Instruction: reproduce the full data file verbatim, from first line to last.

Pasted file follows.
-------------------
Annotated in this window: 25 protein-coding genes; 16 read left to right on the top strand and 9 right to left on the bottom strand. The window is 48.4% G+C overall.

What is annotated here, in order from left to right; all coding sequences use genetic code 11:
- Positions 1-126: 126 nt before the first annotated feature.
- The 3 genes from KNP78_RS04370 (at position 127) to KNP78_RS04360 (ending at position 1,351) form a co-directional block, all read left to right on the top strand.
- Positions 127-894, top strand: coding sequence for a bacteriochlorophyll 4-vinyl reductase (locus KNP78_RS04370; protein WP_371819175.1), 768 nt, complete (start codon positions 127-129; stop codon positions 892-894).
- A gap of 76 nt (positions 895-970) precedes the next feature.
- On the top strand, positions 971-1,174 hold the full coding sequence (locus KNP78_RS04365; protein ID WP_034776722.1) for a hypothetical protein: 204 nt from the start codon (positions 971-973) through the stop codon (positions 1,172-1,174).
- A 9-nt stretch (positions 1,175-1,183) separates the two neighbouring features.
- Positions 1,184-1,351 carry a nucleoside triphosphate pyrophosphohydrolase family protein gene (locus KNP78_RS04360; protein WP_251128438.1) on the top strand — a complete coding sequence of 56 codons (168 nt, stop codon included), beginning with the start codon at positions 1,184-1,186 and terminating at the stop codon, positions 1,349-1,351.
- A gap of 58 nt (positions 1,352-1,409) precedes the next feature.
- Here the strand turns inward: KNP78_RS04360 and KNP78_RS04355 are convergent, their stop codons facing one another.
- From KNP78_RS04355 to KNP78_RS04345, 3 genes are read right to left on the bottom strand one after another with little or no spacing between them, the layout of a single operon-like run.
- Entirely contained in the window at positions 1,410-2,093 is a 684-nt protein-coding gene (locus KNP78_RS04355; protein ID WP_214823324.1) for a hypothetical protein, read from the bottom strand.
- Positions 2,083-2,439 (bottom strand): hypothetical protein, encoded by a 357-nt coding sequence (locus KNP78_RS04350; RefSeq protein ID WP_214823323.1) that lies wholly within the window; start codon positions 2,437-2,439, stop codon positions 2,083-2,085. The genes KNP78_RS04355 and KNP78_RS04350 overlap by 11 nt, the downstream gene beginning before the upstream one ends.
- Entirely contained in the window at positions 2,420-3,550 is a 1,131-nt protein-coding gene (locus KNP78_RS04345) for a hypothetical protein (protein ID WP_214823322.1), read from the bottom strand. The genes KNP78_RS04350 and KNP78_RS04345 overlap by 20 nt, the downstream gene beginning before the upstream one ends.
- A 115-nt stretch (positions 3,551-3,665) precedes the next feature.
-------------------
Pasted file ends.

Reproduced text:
Annotated in this window: 25 protein-coding genes; 16 read left to right on the top strand and 9 right to left on the bottom strand. The window is 48.4% G+C overall.

What is annotated here, in order from left to right; all coding sequences use genetic code 11:
- Positions 1-126: 126 nt before the first annotated feature.
- The 3 genes from KNP78_RS04370 (at position 127) to KNP78_RS04360 (ending at position 1,351) form a co-directional block, all read left to right on the top strand.
- Positions 127-894, top strand: coding sequence for a bacteriochlorophyll 4-vinyl reductase (locus KNP78_RS04370; protein WP_371819175.1), 768 nt, complete (start codon positions 127-129; stop codon positions 892-894).
- A gap of 76 nt (positions 895-970) precedes the next feature.
- On the top strand, positions 971-1,174 hold the full coding sequence (locus KNP78_RS04365; protein ID WP_034776722.1) for a hypothetical protein: 204 nt from the start codon (positions 971-973) through the stop codon (positions 1,172-1,174).
- A 9-nt stretch (positions 1,175-1,183) separates the two neighbouring features.
- Positions 1,184-1,351 carry a nucleoside triphosphate pyrophosphohydrolase family protein gene (locus KNP78_RS04360; protein WP_251128438.1) on the top strand — a complete coding sequence of 56 codons (168 nt, stop codon included), beginning with the start codon at positions 1,184-1,186 and terminating at the stop codon, positions 1,349-1,351.
- A gap of 58 nt (positions 1,352-1,409) precedes the next feature.
- Here the strand turns inward: KNP78_RS04360 and KNP78_RS04355 are convergent, their stop codons facing one another.
- From KNP78_RS04355 to KNP78_RS04345, 3 genes are read right to left on the bottom strand one after another with little or no spacing between them, the layout of a single operon-like run.
- Entirely contained in the window at positions 1,410-2,093 is a 684-nt protein-coding gene (locus KNP78_RS04355; protein ID WP_214823324.1) for a hypothetical protein, read from the bottom strand.
- Positions 2,083-2,439 (bottom strand): hypothetical protein, encoded by a 357-nt coding sequence (locus KNP78_RS04350; RefSeq protein ID WP_214823323.1) that lies wholly within the window; start codon positions 2,437-2,439, stop codon positions 2,083-2,085. The genes KNP78_RS04355 and KNP78_RS04350 overlap by 11 nt, the downstream gene beginning before the upstream one ends.
- Entirely contained in the window at positions 2,420-3,550 is a 1,131-nt protein-coding gene (locus KNP78_RS04345) for a hypothetical protein (protein ID WP_214823322.1), read from the bottom strand. The genes KNP78_RS04350 and KNP78_RS04345 overlap by 20 nt, the downstream gene beginning before the upstream one ends.
- A 115-nt stretch (positions 3,551-3,665) precedes the next feature.